The recent issue of the Brilliant Report discussed the concept of productive failure. “Allowing learners to struggle will actually help them learn better.” This concept tends to go against the natural instincts of teachers. Typically, we want to give our students a strong sense of structure and guidance, build their knowledge base, and then set them free to master their learning.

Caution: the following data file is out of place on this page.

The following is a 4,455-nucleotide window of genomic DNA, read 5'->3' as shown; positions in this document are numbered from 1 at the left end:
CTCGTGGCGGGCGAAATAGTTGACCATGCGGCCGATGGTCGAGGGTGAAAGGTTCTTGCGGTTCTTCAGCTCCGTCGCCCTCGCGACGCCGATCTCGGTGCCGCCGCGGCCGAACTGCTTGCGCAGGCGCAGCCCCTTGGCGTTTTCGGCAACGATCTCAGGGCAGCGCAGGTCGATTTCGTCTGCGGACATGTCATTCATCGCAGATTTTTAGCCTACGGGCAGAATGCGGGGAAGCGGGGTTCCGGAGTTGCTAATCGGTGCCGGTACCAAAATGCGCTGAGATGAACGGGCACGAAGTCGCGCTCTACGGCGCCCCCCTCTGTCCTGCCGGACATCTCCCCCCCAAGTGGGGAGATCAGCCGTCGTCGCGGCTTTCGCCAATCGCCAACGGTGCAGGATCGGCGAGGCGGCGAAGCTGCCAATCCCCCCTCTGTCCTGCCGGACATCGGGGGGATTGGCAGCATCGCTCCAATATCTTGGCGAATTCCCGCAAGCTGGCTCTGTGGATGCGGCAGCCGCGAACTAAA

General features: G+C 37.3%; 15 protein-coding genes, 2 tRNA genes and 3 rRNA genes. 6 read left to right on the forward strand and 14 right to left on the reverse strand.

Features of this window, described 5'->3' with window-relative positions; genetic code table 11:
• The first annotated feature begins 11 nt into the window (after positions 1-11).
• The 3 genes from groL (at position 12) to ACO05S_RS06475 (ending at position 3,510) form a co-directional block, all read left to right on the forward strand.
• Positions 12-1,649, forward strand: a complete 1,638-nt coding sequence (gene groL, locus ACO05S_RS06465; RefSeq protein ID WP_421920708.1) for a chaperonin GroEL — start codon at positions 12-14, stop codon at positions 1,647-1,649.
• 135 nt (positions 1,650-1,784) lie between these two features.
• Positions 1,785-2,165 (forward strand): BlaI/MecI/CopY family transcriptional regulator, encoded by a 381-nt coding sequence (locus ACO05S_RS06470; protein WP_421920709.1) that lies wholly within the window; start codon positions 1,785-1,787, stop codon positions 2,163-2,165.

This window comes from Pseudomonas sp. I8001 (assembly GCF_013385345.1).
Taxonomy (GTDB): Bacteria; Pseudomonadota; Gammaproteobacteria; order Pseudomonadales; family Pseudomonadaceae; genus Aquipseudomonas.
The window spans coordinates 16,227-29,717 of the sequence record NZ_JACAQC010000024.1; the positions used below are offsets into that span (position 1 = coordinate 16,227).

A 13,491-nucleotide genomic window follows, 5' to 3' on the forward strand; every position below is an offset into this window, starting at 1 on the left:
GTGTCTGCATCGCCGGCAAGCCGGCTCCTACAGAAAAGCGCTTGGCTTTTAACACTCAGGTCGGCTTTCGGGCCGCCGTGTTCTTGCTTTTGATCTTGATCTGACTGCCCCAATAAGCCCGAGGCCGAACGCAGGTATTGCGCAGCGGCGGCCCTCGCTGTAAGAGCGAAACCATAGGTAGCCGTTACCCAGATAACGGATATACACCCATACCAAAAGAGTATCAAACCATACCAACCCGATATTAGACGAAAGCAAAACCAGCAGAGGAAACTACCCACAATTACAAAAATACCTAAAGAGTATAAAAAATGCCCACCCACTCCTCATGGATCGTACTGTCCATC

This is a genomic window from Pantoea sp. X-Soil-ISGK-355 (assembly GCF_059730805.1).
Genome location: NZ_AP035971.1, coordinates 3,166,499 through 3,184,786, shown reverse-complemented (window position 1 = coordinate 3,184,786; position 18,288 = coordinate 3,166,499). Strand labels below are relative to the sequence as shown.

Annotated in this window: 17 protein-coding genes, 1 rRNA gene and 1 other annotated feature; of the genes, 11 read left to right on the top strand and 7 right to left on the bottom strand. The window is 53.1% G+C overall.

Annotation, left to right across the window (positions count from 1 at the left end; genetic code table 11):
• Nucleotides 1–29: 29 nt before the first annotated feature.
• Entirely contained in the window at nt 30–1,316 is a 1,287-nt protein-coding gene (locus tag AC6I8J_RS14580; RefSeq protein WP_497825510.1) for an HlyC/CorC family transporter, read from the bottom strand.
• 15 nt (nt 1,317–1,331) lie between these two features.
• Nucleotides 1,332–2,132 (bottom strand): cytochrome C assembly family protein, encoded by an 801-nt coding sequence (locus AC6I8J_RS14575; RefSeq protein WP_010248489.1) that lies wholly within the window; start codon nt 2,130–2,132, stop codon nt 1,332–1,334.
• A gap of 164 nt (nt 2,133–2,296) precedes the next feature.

Yet, research seems to be telling us something different. The idea of productive failure emphasizes the idea that learners need to struggle with material in the beginning, with limited assistance from teachers for a while. As students work through the learning process, without the scaffolding provided by instructors, learners dissect the problems (test questions) and can often develop a greater understanding of the structure of the problem. Once learners can recognize the structure of problems, they are able to transfer this knowledge to new problems. We are not teaching to the test, but providing students with the opportunity for real learning.